So that’s it; the club awaits the return of the stragglers from their international duties, assessing their fitness, physically and mentally. All eyes are on Alexis, particularly with Chile’s back-to-back defeats leaving them looking at a play-off place. Peru, currently 4th, face Colombia and Argentina in their final two games. Asking for a return of the 1978 World Cup favour from the Argentinians seems unlikely to be granted so they rely on Peru’s failure.
The English media are reporting that the striker complained in the local press about his treatment for these matches. A division 2 coach called him a ‘porker’ which probably didn’t help his mood following the collapse of his not-very-close transfer to Manchester City.
“You get tired of being criticized with reason and without reason, you get tired of wanting to be defeated, you get tired of saying to yourself “I’ll get up again” after crying after a defeat, and you get tired of telling the world and people who are with you, that everything is going well.
“And the worst, that no one ever realizes how that makes you feel … I have the No 7 of Chile on my back and it is a huge responsibility, that’s why I’m sorry that journalists and bad people criticize without knowing…”
If he thinks the Chilean media put him under intense scrutiny, I suspect it will be worse at the club. The reaction to the defeat was similar to those we’ve seen at Arsenal. You can understand why the cosy dressing room atmosphere would be upset by passionate outbursts about results and performances. As long as there’s an element of self-awareness and self-criticism, it’s tough on the rest; get over it.
The next month is testing for Arsène and the squad. Aside from the trip to Chelsea, winning the games at a canter is the expectation. Bournemouth, West Brom and Brighton at home in the Premier League; Cologne and BATE in the Europa League, finished off with Doncaster in the League Cup.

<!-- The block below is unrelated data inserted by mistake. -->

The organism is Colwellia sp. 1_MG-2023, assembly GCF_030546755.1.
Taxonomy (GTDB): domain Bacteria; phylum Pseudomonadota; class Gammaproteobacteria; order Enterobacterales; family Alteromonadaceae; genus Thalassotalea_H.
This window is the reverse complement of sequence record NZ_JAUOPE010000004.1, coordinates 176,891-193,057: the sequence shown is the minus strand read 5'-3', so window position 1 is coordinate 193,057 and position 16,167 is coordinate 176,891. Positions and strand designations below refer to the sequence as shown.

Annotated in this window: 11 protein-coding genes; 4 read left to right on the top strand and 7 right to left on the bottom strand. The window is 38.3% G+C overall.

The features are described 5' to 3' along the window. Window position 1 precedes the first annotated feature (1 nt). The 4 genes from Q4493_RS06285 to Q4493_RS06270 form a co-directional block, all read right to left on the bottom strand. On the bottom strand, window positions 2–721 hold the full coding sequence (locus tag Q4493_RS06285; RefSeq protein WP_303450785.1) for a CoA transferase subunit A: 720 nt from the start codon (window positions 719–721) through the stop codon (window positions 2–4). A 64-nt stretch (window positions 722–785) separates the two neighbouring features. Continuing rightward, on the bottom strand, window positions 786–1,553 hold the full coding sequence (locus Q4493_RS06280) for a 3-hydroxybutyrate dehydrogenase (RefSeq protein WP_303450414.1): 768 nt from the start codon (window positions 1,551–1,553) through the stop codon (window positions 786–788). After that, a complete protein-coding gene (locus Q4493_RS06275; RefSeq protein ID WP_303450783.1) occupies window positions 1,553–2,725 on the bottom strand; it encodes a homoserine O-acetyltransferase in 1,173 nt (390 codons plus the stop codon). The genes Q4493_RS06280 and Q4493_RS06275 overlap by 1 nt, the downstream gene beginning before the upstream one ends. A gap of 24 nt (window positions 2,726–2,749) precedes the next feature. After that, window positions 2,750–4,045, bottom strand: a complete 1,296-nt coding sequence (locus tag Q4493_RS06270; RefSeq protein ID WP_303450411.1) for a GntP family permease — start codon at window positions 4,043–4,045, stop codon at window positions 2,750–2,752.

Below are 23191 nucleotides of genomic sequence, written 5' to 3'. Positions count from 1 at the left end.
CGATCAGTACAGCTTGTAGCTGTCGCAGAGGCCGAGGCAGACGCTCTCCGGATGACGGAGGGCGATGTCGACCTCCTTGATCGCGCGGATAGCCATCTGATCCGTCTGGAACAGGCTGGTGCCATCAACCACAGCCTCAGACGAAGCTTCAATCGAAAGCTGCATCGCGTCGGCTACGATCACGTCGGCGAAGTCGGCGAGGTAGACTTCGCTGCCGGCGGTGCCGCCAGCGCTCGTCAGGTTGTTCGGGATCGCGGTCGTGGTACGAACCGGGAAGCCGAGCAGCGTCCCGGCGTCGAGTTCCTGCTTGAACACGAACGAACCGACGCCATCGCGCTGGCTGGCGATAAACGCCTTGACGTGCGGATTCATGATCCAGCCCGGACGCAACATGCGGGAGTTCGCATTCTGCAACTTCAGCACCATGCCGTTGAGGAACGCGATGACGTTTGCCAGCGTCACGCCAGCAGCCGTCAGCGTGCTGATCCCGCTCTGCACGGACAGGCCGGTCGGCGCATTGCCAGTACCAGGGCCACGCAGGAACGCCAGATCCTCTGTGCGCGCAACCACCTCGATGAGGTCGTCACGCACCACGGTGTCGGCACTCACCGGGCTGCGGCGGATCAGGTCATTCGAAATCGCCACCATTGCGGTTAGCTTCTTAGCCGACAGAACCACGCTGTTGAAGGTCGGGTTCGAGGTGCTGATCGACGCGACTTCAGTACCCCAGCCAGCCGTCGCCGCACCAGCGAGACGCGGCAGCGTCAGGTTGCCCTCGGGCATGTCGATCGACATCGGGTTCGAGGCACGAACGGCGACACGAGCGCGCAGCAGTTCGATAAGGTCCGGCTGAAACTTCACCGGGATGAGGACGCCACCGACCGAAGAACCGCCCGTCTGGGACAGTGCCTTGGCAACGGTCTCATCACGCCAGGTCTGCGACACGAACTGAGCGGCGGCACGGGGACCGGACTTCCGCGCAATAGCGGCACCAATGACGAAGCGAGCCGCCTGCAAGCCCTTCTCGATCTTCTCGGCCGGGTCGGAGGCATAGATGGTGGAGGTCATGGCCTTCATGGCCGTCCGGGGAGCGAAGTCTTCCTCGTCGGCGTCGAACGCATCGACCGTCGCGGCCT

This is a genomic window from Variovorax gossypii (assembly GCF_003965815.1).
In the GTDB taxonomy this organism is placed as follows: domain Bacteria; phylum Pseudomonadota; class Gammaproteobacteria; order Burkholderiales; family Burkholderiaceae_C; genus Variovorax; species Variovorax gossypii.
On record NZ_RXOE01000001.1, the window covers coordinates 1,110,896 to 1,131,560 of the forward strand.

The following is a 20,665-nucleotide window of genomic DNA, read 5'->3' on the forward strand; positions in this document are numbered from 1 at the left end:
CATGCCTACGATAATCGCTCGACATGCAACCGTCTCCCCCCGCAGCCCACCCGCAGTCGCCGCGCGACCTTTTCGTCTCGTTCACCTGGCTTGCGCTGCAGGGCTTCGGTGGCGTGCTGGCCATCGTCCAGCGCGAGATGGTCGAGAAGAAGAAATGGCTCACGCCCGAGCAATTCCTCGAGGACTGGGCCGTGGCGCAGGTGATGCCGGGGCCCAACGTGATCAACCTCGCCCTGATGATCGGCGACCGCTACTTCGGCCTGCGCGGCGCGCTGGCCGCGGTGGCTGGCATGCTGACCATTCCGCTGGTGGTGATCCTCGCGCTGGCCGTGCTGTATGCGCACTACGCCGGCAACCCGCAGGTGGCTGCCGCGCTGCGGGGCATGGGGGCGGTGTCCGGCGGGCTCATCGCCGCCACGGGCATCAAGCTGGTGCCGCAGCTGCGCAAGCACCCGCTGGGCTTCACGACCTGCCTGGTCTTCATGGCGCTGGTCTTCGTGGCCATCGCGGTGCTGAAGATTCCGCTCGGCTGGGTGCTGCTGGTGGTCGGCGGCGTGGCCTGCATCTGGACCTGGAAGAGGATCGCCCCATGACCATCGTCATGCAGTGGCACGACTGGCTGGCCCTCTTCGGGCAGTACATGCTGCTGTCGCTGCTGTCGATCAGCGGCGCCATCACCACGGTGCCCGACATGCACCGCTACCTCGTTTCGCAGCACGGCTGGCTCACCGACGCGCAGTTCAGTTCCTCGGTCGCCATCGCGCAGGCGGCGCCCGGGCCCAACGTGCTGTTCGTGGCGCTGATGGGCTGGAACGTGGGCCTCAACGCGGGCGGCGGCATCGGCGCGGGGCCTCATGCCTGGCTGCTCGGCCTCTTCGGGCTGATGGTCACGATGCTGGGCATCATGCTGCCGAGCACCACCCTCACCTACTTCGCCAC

While taking games for granted is rash and our start to the season doesn’t warrant it, defeat in any is almost unthinkable. The game against Cologne, despite being at home, will be interesting. It’s three days before Chelsea and Wenger’s previous in this respect is to rotate the side. Heavily.
The month may decide our priorities for the season. We’re not going to win the league; we don’t have the depth in the squad nor do we have the form. While we could upset the form book, it’s unlikely. Already there’s a groundswell of opinion growing that we will drop the back three as a result of the summer transfer activity.
Arsène made no bones about being unimpressed by the notion of 3-4-3 although the 3-5-2 is a lot different in terms of the balance of the side. Nonetheless, the defensive shortcomings of the 4-1-3-2 aren’t solved with the same personnel on board. Unless we’ve changed the coaching routines and philosophy of the team, we’re in the same boat.
Arsène makes no bones about the side suffering from fragile confidence but putting square pegs in round holes and dropping £50m players to the bench is hardly imbuing belief in the squad. It gives more of a sense that the manager is flailing around for ideas. Certainly the whimsy of including Ox as a right back and moving Hector Bellerin to the left was disastrous.
That problem is solved; Bellerin surely reverts to the right with Ox gone. He’s one of the players for whom mental focus is an issue. After Selhurst Park, he became the focal point for criticism of the team; a lightning rod, if you like. The summer saw him return to the club wanting to leave; Wenger has work to do in that respect with a number of players.
If we’re moving to 4-1-3-2, it opens a number of doors again. Wilshere and Walcott are likely to see more game time in that respect. Coquelin possibly but that largely depends on the opposition; Elneny is a better option in European games, certainly in the group stages.
The names aren’t shiny new toys and undermine Ivan’s claim that a ‘selling summer’ now sees the squad stronger, and with more depth. Expectations of improving on last season are low; we’ll finish higher than fifth only if another club suffers a collapse in form. While we haven’t become a bad team overnight, we’re nowhere near as resilient as three or four years ago.
Ladies and gentlemen, the rollercoaster ride is about to begin.